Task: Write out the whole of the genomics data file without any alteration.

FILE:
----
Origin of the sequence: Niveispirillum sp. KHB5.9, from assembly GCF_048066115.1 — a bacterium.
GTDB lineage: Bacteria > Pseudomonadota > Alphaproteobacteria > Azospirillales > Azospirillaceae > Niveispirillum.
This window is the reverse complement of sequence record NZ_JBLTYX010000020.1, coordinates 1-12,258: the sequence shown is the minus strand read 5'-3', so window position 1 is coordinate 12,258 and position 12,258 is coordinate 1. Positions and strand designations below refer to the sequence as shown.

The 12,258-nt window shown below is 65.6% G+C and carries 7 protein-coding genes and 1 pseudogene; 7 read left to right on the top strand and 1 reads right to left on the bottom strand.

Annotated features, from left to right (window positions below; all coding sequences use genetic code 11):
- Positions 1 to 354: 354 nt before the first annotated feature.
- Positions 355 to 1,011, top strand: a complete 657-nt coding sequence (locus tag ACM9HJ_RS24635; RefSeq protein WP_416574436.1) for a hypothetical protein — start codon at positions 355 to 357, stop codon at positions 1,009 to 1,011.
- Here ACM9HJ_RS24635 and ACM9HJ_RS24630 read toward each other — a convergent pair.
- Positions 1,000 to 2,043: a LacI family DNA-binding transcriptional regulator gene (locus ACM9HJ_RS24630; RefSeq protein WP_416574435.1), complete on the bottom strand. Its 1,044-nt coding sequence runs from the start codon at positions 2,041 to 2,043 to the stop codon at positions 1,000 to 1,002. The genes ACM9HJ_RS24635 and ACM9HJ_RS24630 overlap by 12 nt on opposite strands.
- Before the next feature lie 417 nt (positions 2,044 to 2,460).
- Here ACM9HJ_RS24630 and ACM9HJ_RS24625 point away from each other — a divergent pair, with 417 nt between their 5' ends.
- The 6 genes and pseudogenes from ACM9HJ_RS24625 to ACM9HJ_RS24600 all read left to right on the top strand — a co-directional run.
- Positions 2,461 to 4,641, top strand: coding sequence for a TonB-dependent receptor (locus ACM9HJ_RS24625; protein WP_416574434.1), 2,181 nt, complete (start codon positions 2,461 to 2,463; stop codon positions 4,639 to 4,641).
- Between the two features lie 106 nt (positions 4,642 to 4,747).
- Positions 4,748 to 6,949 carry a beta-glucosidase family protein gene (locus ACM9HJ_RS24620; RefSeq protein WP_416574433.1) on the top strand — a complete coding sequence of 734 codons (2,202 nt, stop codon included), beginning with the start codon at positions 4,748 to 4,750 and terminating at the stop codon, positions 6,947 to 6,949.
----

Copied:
Origin of the sequence: Niveispirillum sp. KHB5.9, from assembly GCF_048066115.1 — a bacterium.
GTDB lineage: Bacteria > Pseudomonadota > Alphaproteobacteria > Azospirillales > Azospirillaceae > Niveispirillum.
This window is the reverse complement of sequence record NZ_JBLTYX010000020.1, coordinates 1-12,258: the sequence shown is the minus strand read 5'-3', so window position 1 is coordinate 12,258 and position 12,258 is coordinate 1. Positions and strand designations below refer to the sequence as shown.

The 12,258-nt window shown below is 65.6% G+C and carries 7 protein-coding genes and 1 pseudogene; 7 read left to right on the top strand and 1 reads right to left on the bottom strand.

Annotated features, from left to right (window positions below; all coding sequences use genetic code 11):
- Positions 1 to 354: 354 nt before the first annotated feature.
- Positions 355 to 1,011, top strand: a complete 657-nt coding sequence (locus tag ACM9HJ_RS24635; RefSeq protein WP_416574436.1) for a hypothetical protein — start codon at positions 355 to 357, stop codon at positions 1,009 to 1,011.
- Here ACM9HJ_RS24635 and ACM9HJ_RS24630 read toward each other — a convergent pair.
- Positions 1,000 to 2,043: a LacI family DNA-binding transcriptional regulator gene (locus ACM9HJ_RS24630; RefSeq protein WP_416574435.1), complete on the bottom strand. Its 1,044-nt coding sequence runs from the start codon at positions 2,041 to 2,043 to the stop codon at positions 1,000 to 1,002. The genes ACM9HJ_RS24635 and ACM9HJ_RS24630 overlap by 12 nt on opposite strands.
- Before the next feature lie 417 nt (positions 2,044 to 2,460).
- Here ACM9HJ_RS24630 and ACM9HJ_RS24625 point away from each other — a divergent pair, with 417 nt between their 5' ends.
- The 6 genes and pseudogenes from ACM9HJ_RS24625 to ACM9HJ_RS24600 all read left to right on the top strand — a co-directional run.
- Positions 2,461 to 4,641, top strand: coding sequence for a TonB-dependent receptor (locus ACM9HJ_RS24625; protein WP_416574434.1), 2,181 nt, complete (start codon positions 2,461 to 2,463; stop codon positions 4,639 to 4,641).
- Between the two features lie 106 nt (positions 4,642 to 4,747).
- Positions 4,748 to 6,949 carry a beta-glucosidase family protein gene (locus ACM9HJ_RS24620; RefSeq protein WP_416574433.1) on the top strand — a complete coding sequence of 734 codons (2,202 nt, stop codon included), beginning with the start codon at positions 4,748 to 4,750 and terminating at the stop codon, positions 6,947 to 6,949.